Chesapeake Bay acidification partially offset by submerged aquatic vegetation

Ocean acidification is often enhanced by eutrophication and subsequent hypoxia and anoxia in coastal waters, which collectively threaten marine organisms and ecosystems. Acidification is particularly of concern for organisms that form shells and skeletons from calcium carbonate (CaCO3) such as commercially important shellfish species. Given that CaCO3 mineral dissolution can increase the total alkalinity of water and neutralize anthropogenic and metabolic CO2, it is important to include CaCO3 cycle in the coastal water acidification study. However, very few studies have linked CaCO3 dissolution to the timing and location of its formation in coastal waters. A recent study from the Chesapeake Bay published in Nature Geoscience reveals the occurrence of a bay-wide pH-buffering mechanism resulting from spatially decoupled CaCO3 mineral cycling (Figure 1). Photosynthesis by submerged aquatic vegetation at the head of the Bay and in other shallow, nearshore waters can remove nutrient pollution from the Bay, generate very high pH, and elevate the carbonate mineral saturation state (Figure 1). This facilitates the formation of CaCO3 minerals, which are then transported downstream along with other biologically produced carbonate shells into acidic subsurface waters, where they dissolve. This dissolution of carbonate minerals helps “buffer” the water against pH decreases and even drive pH increases. This finding has great ecological and natural resource management significance, in that coastal nutrient management and reduction via the resurgence of submerged aquatic vegetation can help mitigate low oxygen and acidification stress for these environments and organisms.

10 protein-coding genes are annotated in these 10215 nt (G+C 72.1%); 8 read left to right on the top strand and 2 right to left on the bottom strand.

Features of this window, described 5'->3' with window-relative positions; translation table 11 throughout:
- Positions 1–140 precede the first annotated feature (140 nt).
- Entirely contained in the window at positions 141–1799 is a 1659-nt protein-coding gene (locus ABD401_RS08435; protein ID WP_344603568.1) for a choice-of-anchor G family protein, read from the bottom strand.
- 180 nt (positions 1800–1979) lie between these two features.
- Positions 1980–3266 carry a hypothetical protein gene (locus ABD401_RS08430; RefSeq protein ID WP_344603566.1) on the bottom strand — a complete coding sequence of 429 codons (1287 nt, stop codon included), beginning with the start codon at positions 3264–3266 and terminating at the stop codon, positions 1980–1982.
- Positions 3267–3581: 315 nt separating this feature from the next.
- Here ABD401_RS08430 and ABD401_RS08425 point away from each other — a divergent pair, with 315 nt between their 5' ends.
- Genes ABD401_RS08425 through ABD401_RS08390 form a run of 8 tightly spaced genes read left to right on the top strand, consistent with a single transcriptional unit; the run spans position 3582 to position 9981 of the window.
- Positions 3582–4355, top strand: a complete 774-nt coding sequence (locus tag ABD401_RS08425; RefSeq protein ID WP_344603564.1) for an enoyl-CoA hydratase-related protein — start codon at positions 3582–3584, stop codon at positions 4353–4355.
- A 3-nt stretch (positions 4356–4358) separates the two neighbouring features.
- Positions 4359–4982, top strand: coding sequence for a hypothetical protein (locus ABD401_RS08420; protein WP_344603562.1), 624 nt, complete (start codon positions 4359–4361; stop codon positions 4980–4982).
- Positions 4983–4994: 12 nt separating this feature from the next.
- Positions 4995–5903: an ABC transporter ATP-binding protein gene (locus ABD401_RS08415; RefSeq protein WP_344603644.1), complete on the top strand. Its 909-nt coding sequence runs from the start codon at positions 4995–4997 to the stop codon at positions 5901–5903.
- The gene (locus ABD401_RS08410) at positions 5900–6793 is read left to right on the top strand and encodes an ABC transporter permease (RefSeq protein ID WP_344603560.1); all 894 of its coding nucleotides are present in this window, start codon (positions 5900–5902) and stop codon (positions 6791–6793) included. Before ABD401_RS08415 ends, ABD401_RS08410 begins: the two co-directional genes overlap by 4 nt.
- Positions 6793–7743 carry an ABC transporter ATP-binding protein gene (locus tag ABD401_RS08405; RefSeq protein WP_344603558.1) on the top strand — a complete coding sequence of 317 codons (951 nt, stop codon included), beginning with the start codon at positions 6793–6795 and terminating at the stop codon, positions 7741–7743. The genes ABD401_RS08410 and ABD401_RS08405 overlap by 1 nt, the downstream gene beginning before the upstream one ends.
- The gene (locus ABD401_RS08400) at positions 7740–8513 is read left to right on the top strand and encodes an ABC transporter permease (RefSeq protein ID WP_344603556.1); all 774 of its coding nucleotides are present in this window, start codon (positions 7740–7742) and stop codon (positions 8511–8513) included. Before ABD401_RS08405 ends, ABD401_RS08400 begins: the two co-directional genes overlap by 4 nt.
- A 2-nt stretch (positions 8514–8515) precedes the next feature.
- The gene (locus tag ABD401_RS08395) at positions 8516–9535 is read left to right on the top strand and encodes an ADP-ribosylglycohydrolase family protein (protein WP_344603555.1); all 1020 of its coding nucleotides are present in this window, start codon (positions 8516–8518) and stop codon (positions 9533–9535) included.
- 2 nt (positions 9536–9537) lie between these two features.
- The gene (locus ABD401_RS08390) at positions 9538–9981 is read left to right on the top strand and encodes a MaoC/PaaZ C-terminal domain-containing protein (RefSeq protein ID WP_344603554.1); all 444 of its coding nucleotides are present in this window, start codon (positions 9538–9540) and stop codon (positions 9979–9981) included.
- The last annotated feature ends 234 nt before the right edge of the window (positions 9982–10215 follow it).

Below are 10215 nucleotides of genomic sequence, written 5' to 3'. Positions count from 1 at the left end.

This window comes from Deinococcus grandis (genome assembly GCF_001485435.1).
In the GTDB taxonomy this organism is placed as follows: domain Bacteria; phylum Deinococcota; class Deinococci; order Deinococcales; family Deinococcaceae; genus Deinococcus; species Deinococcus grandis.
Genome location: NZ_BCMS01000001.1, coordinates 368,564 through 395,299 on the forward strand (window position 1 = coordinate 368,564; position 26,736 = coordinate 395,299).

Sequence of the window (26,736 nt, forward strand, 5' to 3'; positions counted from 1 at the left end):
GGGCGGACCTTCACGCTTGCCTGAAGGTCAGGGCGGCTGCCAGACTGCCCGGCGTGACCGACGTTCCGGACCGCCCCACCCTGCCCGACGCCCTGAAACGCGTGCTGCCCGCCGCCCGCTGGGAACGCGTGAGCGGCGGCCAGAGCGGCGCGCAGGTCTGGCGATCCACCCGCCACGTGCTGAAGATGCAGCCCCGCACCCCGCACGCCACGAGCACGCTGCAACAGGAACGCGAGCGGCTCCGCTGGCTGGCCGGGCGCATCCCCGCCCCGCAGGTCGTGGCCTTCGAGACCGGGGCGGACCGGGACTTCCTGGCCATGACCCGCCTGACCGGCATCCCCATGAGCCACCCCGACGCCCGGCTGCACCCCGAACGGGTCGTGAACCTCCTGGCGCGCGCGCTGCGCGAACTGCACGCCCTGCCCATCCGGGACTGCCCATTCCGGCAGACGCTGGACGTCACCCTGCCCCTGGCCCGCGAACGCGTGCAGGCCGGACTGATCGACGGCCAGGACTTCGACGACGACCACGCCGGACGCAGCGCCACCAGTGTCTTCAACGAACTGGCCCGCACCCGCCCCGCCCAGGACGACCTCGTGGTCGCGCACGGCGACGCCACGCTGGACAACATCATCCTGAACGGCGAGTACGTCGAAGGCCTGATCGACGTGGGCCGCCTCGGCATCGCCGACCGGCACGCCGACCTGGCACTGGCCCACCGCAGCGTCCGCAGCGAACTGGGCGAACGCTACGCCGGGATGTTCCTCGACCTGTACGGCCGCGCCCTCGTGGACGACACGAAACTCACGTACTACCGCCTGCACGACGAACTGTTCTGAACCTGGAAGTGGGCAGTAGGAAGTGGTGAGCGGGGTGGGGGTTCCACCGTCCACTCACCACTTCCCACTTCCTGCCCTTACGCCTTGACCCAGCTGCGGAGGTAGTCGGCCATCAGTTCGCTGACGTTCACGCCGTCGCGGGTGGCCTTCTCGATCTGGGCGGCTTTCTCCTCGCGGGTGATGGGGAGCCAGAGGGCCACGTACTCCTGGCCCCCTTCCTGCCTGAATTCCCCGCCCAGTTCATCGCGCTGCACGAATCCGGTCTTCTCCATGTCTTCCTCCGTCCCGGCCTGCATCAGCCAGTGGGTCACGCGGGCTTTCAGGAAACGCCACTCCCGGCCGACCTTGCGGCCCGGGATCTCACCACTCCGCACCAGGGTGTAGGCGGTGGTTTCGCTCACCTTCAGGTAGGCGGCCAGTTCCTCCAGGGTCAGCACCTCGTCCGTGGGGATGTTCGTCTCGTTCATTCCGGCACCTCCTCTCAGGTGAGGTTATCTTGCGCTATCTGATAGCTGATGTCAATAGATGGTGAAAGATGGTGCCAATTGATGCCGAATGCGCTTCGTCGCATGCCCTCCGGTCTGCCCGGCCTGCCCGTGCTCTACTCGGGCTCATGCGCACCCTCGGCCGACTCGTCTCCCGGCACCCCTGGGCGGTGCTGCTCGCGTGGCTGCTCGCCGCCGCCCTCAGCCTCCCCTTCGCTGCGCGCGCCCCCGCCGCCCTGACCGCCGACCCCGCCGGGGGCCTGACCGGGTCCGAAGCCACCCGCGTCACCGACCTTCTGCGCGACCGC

Figure 1: Conceptual model of the self-regulated pH-buffering mechanism in the Chesapeake Bay. Calcium carbonate is formed within the high-pH submerged aquatic vegetation beds in shallow waters (top left and upper part of diagram, all Shoals with SAV), where it could be subsequently transported longitudinally and/or laterally into the deep main channel of the mid and lower bay (center) and upon dissolution, increase pH buffering capacity and alleviate coastal acidification (lower section).


Jianzhong Su (University of Delaware, Xiamen University)
Wei-Jun Cai (University of Delaware)
Jean Brodeur (University of Delaware)
Baoshan Chen (University of Delaware)
Najid Hussain (University of Delaware)
Yichen Yao (University of Delaware)
Chaoying Ni (University of Delaware)
Jeremy Testa (University of Maryland Center for Environmental Science)
Ming Li (University of Maryland Center for Environmental Science)
Xiaohui Xie (University of Maryland Center for Environmental Science, Second Institute of Oceanography)
Wenfei Ni (University of Maryland Center for Environmental Science)
K. Michael Scaboo (University of Delaware)
Yuanyuan Xu (University of Delaware)
Jeffrey Cornwell (University of Maryland Center for Environmental Science)
Cassie Gurbisz (St. Mary’s College of Maryland)
Michael S. Owens (University of Maryland Center for Environmental Science)
George G. Waldbusser (Oregon State University)
Minhan Dai (Xiamen University)
W. Michael Kemp (University of Maryland Center for Environmental Science)

Chesapeake Bay acidification partially offset by submerged aquatic vegetation. Ocean Carbon & Biogeochemistry. Article.

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